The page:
Sperm Whales Still Haven't Recovered More Than 35 Years After Australia Stopped Harpooning Them

A beached sperm whal. Joe Raedle/Getty Images

New research shows that sperm whales, the last whales to be harpooned by Australia, have still not recovered more than 35 years after the last whale was killed in the Southern Ocean.

There’s been good news about the recovery of the coast-hugging humpback and southern right whales in Australian waters almost to the extent where they’re no longer endangered.

“But we can’t let these good news stories blind us to the fact that the other great whales are in real trouble,” says lead researcher Robert Harcourt of Macquarie University.

Harcourt and his team investigated the status of mature sperm bulls off Albany, Western Australia. The last sperm whale was harpooned off Albany on November 21, 1978.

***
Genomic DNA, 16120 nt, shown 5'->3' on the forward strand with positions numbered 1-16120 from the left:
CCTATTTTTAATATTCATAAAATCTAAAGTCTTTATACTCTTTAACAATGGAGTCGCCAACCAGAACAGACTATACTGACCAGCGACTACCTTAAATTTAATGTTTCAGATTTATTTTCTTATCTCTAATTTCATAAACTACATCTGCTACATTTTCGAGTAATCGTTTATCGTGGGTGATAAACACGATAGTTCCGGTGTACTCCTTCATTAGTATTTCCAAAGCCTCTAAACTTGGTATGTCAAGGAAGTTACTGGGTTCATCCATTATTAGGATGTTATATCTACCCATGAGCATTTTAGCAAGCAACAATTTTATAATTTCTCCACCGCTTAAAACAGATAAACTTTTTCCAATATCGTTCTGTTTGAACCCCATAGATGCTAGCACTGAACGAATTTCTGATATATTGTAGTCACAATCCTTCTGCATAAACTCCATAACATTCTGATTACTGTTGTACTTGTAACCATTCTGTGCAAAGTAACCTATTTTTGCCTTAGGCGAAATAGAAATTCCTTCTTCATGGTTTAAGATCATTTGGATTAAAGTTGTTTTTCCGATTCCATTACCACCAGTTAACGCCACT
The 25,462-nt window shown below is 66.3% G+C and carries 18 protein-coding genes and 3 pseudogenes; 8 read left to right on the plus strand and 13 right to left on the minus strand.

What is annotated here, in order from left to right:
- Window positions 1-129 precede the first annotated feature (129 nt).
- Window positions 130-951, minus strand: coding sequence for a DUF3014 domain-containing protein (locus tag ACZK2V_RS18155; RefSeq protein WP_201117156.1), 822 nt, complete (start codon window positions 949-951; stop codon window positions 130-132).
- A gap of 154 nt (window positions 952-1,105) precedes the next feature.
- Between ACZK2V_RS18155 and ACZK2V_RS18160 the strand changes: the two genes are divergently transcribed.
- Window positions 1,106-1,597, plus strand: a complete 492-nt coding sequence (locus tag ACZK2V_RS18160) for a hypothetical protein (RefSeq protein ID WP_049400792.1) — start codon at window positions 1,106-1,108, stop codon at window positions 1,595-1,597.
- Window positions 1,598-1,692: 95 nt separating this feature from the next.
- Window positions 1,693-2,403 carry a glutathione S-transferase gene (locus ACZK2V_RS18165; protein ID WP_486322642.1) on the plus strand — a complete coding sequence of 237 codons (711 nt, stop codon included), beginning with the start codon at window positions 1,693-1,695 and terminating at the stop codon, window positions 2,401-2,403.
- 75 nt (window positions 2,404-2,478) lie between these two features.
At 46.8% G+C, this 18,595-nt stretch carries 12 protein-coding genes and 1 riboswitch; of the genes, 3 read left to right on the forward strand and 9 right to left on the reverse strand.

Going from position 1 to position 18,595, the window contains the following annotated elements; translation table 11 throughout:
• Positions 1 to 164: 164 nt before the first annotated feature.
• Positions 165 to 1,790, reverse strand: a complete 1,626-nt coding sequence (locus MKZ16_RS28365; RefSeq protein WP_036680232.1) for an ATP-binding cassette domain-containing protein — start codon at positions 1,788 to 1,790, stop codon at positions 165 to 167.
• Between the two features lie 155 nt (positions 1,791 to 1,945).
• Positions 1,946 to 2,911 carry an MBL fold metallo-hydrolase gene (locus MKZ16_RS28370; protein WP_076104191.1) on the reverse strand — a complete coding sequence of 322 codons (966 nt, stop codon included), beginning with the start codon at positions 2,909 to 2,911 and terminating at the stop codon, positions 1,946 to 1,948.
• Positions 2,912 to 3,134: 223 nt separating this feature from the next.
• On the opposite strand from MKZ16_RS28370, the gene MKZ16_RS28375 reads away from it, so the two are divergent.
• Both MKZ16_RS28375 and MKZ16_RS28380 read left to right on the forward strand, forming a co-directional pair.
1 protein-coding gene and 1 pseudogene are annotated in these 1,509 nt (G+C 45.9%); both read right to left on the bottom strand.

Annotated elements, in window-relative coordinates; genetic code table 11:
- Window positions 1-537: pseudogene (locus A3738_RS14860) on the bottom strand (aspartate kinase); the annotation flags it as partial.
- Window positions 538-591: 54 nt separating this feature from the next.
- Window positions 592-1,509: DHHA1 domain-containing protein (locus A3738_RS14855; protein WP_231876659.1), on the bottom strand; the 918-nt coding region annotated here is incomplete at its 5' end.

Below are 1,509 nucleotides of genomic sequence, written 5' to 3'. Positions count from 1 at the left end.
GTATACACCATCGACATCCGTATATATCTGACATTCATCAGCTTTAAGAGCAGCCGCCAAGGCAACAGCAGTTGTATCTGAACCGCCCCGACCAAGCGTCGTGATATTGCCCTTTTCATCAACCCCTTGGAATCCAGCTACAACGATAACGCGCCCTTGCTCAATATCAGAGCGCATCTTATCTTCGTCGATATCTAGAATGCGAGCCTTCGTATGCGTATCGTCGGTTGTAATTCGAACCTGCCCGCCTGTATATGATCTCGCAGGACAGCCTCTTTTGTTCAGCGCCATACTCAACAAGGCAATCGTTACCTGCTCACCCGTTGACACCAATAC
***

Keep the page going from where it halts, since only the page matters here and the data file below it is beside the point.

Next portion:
This whale species suffered major losses during Australia’s peak whaling periods, seeing a population reduction of 74% between 1955 and 1978.

“To measure the contemporary status of sperm whales off the Western Australia coast we conducted an aerial survey comparable to those done by whaling companies historically,” he says.

“To our great surprise, despite complete protection since 1978, there is no evidence that sperm whales are recovering.”

The team then looked overseas and sperm whales are not recovering anywhere they were heavily exploited.

The results of the study, No evidence for recovery in the population of sperm whale bulls off Western Australia, 30 years post-whaling, are published in the journal Endangered Species Research.

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